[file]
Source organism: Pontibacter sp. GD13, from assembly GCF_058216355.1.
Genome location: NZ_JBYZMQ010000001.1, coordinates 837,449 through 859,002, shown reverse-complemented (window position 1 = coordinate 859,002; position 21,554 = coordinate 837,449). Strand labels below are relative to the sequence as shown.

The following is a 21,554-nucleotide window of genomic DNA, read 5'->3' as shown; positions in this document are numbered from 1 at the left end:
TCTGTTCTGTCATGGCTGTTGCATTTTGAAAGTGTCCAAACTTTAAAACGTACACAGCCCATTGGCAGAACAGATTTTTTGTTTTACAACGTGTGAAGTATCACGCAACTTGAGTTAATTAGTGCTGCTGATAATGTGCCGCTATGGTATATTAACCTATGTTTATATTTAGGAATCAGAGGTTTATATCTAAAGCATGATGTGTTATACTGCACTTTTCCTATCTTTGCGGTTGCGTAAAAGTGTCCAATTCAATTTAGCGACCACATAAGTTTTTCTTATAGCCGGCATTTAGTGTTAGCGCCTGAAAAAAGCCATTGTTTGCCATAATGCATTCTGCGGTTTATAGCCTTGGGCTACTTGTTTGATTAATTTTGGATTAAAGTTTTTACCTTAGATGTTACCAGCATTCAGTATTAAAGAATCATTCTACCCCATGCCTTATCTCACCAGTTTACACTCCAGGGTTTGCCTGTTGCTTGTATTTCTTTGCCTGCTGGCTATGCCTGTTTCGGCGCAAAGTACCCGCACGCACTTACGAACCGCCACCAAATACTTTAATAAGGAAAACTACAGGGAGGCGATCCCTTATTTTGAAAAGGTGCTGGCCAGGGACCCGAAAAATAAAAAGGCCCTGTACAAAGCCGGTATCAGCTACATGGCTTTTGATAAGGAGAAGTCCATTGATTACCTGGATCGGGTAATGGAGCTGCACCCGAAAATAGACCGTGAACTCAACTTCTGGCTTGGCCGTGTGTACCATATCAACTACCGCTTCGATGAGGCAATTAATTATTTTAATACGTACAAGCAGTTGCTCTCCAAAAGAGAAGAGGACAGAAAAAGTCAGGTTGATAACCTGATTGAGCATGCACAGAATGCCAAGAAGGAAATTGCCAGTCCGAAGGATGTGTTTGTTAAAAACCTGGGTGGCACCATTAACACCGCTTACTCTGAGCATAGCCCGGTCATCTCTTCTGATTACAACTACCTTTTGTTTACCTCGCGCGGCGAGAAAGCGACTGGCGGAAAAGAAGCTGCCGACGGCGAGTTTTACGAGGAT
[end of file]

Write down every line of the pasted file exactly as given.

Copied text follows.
Source organism: Pontibacter sp. GD13, from assembly GCF_058216355.1.
Genome location: NZ_JBYZMQ010000001.1, coordinates 837,449 through 859,002, shown reverse-complemented (window position 1 = coordinate 859,002; position 21,554 = coordinate 837,449). Strand labels below are relative to the sequence as shown.

The following is a 21,554-nucleotide window of genomic DNA, read 5'->3' as shown; positions in this document are numbered from 1 at the left end:
TCTGTTCTGTCATGGCTGTTGCATTTTGAAAGTGTCCAAACTTTAAAACGTACACAGCCCATTGGCAGAACAGATTTTTTGTTTTACAACGTGTGAAGTATCACGCAACTTGAGTTAATTAGTGCTGCTGATAATGTGCCGCTATGGTATATTAACCTATGTTTATATTTAGGAATCAGAGGTTTATATCTAAAGCATGATGTGTTATACTGCACTTTTCCTATCTTTGCGGTTGCGTAAAAGTGTCCAATTCAATTTAGCGACCACATAAGTTTTTCTTATAGCCGGCATTTAGTGTTAGCGCCTGAAAAAAGCCATTGTTTGCCATAATGCATTCTGCGGTTTATAGCCTTGGGCTACTTGTTTGATTAATTTTGGATTAAAGTTTTTACCTTAGATGTTACCAGCATTCAGTATTAAAGAATCATTCTACCCCATGCCTTATCTCACCAGTTTACACTCCAGGGTTTGCCTGTTGCTTGTATTTCTTTGCCTGCTGGCTATGCCTGTTTCGGCGCAAAGTACCCGCACGCACTTACGAACCGCCACCAAATACTTTAATAAGGAAAACTACAGGGAGGCGATCCCTTATTTTGAAAAGGTGCTGGCCAGGGACCCGAAAAATAAAAAGGCCCTGTACAAAGCCGGTATCAGCTACATGGCTTTTGATAAGGAGAAGTCCATTGATTACCTGGATCGGGTAATGGAGCTGCACCCGAAAATAGACCGTGAACTCAACTTCTGGCTTGGCCGTGTGTACCATATCAACTACCGCTTCGATGAGGCAATTAATTATTTTAATACGTACAAGCAGTTGCTCTCCAAAAGAGAAGAGGACAGAAAAAGTCAGGTTGATAACCTGATTGAGCATGCACAGAATGCCAAGAAGGAAATTGCCAGTCCGAAGGATGTGTTTGTTAAAAACCTGGGTGGCACCATTAACACCGCTTACTCTGAGCATAGCCCGGTCATCTCTTCTGATTACAACTACCTTTTGTTTACCTCGCGCGGCGAGAAAGCGACTGGCGGAAAAGAAGCTGCCGACGGCGAGTTTTACGAGGAT